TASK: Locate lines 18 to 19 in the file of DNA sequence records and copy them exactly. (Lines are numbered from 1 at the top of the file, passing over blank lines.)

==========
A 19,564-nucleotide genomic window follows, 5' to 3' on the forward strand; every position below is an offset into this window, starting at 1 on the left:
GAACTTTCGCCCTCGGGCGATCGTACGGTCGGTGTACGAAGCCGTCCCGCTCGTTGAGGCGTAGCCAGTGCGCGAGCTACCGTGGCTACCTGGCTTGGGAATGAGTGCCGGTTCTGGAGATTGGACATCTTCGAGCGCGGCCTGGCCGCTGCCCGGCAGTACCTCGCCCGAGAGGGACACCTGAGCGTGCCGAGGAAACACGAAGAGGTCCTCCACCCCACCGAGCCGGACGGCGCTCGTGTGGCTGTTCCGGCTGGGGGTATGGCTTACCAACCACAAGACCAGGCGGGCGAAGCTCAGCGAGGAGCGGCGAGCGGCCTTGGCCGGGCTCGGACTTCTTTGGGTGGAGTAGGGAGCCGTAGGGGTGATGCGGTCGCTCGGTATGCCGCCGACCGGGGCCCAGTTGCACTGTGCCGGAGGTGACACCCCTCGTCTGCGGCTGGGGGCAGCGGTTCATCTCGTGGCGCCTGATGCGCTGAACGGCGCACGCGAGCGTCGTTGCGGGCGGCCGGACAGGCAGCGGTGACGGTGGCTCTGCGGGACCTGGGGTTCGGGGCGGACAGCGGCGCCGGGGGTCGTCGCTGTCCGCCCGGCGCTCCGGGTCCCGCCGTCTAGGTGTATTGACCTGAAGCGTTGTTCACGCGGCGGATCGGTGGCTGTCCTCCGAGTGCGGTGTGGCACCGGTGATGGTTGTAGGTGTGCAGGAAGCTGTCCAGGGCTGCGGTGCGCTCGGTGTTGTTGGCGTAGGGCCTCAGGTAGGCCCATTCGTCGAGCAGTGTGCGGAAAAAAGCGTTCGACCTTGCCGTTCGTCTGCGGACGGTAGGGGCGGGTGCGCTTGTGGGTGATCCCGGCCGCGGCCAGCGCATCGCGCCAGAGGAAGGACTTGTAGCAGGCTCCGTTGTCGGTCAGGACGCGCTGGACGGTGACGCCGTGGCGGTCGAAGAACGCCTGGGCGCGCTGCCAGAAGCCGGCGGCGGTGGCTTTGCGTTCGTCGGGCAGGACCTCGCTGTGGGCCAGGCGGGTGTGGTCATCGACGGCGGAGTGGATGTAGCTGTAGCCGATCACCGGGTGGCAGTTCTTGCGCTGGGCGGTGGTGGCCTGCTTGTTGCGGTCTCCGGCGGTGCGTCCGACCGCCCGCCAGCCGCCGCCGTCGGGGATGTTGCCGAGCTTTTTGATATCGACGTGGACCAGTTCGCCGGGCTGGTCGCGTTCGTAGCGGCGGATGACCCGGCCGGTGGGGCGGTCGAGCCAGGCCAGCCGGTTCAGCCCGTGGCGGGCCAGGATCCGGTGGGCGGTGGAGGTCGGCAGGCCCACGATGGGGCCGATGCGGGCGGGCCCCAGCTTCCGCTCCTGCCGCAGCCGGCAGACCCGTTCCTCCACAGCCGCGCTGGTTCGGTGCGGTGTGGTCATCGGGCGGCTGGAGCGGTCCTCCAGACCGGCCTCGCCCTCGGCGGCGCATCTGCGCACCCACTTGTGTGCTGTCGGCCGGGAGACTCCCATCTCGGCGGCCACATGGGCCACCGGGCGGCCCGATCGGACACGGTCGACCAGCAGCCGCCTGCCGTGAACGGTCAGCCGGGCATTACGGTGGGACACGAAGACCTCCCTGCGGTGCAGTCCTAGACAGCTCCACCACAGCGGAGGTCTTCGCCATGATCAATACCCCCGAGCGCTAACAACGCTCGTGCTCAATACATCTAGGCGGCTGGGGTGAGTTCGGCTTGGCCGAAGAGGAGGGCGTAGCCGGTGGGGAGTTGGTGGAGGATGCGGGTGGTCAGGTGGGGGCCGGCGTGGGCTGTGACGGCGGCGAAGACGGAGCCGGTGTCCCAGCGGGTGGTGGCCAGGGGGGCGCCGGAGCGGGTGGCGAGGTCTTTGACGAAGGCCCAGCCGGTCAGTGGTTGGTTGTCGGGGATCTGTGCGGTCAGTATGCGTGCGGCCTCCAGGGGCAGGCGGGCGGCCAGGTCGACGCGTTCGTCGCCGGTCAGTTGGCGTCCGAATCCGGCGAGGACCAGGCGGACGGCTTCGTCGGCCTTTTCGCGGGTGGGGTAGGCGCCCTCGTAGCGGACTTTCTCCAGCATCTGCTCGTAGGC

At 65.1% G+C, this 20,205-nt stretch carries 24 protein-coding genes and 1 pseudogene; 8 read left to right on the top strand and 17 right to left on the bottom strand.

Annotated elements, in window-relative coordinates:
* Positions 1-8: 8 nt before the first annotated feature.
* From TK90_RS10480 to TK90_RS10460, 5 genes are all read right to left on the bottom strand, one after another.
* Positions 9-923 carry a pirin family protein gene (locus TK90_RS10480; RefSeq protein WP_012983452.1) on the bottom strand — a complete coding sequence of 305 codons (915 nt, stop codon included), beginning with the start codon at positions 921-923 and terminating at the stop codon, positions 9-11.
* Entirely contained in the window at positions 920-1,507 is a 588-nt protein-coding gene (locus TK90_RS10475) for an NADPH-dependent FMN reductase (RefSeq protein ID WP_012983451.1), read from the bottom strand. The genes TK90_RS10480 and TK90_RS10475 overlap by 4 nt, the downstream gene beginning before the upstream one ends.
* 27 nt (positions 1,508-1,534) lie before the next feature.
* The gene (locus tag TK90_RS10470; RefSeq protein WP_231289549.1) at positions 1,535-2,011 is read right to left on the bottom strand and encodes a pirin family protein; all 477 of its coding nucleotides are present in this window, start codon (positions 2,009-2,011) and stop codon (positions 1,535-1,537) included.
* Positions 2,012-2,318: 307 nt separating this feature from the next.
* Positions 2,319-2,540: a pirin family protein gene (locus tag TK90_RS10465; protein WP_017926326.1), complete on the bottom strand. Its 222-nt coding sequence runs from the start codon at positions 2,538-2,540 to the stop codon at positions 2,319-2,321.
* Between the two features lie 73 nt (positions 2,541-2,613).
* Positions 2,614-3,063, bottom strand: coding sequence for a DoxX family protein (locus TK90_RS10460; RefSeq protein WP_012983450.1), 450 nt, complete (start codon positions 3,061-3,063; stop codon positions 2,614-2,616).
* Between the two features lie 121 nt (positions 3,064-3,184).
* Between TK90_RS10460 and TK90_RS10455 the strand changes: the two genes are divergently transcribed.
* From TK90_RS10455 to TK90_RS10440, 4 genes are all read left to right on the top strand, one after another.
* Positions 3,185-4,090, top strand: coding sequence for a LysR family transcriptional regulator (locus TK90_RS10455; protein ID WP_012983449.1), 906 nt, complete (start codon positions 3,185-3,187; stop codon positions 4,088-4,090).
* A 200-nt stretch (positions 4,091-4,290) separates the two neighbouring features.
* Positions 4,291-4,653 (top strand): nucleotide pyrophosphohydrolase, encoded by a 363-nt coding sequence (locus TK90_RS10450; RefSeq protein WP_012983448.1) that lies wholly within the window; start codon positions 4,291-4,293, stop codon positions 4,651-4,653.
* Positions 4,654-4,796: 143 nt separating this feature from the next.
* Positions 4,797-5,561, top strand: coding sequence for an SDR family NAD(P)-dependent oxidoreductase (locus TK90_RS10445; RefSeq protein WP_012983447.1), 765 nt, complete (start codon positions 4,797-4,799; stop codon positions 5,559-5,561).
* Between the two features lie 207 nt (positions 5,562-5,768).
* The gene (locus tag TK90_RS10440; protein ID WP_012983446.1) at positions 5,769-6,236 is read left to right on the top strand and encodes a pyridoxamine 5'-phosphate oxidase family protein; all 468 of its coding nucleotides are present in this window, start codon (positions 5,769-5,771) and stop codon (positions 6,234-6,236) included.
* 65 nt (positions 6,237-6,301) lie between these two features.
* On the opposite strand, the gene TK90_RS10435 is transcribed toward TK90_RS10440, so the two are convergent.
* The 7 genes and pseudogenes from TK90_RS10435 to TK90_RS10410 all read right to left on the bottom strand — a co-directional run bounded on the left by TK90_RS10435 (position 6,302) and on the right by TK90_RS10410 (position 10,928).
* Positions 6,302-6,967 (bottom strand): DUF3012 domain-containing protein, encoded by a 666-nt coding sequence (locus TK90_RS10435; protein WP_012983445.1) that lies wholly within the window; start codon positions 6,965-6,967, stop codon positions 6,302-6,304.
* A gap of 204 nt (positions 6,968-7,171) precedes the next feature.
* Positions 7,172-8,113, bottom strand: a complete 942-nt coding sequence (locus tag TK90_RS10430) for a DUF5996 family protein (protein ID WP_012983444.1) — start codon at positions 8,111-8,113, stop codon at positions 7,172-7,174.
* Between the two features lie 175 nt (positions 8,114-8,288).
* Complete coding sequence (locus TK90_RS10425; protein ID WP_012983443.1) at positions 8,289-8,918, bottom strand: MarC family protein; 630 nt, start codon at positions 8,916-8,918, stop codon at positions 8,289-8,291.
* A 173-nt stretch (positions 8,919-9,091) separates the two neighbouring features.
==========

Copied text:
* Positions 3,185-4,090, top strand: coding sequence for a LysR family transcriptional regulator (locus TK90_RS10455; protein ID WP_012983449.1), 906 nt, complete (start codon positions 3,185-3,187; stop codon positions 4,088-4,090).
* A 200-nt stretch (positions 4,091-4,290) separates the two neighbouring features.